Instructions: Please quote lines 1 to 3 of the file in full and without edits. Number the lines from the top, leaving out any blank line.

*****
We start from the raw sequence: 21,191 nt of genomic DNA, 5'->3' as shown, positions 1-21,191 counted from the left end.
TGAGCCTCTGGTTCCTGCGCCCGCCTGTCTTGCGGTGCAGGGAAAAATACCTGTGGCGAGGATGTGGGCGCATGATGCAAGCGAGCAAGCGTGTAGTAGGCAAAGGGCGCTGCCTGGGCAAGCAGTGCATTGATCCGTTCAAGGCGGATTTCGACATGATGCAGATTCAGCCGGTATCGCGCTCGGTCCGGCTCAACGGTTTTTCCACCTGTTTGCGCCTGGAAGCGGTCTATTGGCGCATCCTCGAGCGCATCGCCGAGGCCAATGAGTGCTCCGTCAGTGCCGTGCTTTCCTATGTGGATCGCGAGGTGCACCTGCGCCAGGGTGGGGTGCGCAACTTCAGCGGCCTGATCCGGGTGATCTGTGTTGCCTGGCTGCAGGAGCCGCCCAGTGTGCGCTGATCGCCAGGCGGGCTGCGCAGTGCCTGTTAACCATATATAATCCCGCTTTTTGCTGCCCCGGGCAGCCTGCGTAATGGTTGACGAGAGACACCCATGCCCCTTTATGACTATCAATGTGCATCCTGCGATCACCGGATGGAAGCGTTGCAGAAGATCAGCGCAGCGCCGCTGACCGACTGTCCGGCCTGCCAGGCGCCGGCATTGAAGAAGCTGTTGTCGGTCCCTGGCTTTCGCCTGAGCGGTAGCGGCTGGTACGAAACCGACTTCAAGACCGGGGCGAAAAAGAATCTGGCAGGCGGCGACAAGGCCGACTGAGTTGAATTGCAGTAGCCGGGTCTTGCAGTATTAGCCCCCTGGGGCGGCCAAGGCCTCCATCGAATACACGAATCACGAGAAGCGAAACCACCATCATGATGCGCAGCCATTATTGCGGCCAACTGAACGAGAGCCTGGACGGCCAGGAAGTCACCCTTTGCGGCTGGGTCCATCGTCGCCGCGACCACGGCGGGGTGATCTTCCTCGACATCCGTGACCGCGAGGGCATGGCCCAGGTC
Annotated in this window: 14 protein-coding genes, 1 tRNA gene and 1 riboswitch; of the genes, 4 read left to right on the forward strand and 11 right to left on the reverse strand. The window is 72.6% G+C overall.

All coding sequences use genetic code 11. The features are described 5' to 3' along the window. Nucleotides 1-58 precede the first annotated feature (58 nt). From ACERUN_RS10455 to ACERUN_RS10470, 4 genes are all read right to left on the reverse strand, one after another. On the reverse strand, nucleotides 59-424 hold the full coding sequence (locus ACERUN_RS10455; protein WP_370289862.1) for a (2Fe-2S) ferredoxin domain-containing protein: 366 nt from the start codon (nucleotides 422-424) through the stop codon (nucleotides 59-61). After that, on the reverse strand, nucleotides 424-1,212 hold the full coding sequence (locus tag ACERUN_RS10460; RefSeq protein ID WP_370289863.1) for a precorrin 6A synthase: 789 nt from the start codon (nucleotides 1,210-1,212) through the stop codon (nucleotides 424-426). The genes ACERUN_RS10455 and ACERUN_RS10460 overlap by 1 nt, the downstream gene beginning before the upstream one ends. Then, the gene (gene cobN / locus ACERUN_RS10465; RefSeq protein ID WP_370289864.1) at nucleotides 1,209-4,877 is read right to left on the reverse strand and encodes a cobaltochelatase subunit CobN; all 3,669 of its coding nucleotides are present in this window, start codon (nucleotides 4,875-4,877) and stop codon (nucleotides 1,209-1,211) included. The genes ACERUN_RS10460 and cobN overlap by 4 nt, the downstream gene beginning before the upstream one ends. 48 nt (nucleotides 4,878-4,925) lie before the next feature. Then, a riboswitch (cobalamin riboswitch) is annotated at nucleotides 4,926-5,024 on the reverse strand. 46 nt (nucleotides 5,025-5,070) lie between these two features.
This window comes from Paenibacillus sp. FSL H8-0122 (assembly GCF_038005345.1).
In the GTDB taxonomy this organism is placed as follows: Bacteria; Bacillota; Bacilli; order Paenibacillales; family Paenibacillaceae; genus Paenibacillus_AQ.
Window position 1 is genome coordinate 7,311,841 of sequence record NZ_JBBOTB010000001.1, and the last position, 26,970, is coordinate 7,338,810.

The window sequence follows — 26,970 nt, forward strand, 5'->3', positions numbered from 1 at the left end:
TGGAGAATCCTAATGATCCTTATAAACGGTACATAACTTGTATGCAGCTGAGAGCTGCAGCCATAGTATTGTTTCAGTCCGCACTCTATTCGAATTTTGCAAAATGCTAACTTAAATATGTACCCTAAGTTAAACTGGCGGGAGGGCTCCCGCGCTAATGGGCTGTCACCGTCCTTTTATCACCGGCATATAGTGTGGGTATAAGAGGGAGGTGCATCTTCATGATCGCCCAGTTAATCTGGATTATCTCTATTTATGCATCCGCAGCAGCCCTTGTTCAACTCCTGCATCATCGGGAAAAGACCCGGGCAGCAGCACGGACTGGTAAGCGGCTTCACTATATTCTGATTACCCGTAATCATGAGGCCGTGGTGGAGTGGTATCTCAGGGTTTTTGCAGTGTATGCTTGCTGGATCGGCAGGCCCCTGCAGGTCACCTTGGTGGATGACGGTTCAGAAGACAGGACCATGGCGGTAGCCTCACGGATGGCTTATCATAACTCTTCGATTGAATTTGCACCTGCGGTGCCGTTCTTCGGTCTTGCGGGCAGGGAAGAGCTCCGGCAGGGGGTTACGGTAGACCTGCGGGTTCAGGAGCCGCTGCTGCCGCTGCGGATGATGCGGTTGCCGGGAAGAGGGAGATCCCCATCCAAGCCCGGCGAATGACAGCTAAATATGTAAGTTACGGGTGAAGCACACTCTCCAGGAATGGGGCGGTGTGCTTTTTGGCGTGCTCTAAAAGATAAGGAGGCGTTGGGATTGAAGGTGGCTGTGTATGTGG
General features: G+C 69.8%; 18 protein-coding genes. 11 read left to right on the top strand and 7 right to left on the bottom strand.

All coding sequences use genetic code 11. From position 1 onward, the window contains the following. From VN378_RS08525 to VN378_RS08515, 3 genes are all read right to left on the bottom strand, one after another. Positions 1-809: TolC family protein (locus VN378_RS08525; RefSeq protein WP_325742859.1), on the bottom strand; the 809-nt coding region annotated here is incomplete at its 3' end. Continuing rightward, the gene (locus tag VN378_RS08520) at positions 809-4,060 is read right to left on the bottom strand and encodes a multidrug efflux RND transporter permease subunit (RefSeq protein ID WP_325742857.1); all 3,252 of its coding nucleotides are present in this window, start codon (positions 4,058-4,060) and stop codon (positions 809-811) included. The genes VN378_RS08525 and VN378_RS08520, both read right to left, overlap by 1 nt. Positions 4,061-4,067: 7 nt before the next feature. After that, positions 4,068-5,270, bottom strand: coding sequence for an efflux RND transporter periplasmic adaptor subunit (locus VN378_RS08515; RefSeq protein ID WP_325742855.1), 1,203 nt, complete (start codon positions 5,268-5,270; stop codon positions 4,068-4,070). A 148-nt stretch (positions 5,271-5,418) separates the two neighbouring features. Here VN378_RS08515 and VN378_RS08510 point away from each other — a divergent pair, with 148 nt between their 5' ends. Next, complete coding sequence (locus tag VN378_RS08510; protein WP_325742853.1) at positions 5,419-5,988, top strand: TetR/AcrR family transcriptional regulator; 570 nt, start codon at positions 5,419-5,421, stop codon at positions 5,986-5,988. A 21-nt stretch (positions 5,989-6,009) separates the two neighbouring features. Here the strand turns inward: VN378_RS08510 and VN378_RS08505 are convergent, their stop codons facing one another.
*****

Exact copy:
We start from the raw sequence: 21,191 nt of genomic DNA, 5'->3' as shown, positions 1-21,191 counted from the left end.
TGAGCCTCTGGTTCCTGCGCCCGCCTGTCTTGCGGTGCAGGGAAAAATACCTGTGGCGAGGATGTGGGCGCATGATGCAAGCGAGCAAGCGTGTAGTAGGCAAAGGGCGCTGCCTGGGCAAGCAGTGCATTGATCCGTTCAAGGCGGATTTCGACATGATGCAGATTCAGCCGGTATCGCGCTCGGTCCGGCTCAACGGTTTTTCCACCTGTTTGCGCCTGGAAGCGGTCTATTGGCGCATCCTCGAGCGCATCGCCGAGGCCAATGAGTGCTCCGTCAGTGCCGTGCTTTCCTATGTGGATCGCGAGGTGCACCTGCGCCAGGGTGGGGTGCGCAACTTCAGCGGCCTGATCCGGGTGATCTGTGTTGCCTGGCTGCAGGAGCCGCCCAGTGTGCGCTGATCGCCAGGCGGGCTGCGCAGTGCCTGTTAACCATATATAATCCCGCTTTTTGCTGCCCCGGGCAGCCTGCGTAATGGTTGACGAGAGACACCCATGCCCCTTTATGACTATCAATGTGCATCCTGCGATCACCGGATGGAAGCGTTGCAGAAGATCAGCGCAGCGCCGCTGACCGACTGTCCGGCCTGCCAGGCGCCGGCATTGAAGAAGCTGTTGTCGGTCCCTGGCTTTCGCCTGAGCGGTAGCGGCTGGTACGAAACCGACTTCAAGACCGGGGCGAAAAAGAATCTGGCAGGCGGCGACAAGGCCGACTGAGTTGAATTGCAGTAGCCGGGTCTTGCAGTATTAGCCCCCTGGGGCGGCCAAGGCCTCCATCGAATACACGAATCACGAGAAGCGAAACCACCATCATGATGCGCAGCCATTATTGCGGCCAACTGAACGAGAGCCTGGACGGCCAGGAAGTCACCCTTTGCGGCTGGGTCCATCGTCGCCGCGACCACGGCGGGGTGATCTTCCTCGACATCCGTGACCGCGAGGGCATGGCCCAGGTC
Annotated in this window: 14 protein-coding genes, 1 tRNA gene and 1 riboswitch; of the genes, 4 read left to right on the forward strand and 11 right to left on the reverse strand. The window is 72.6% G+C overall.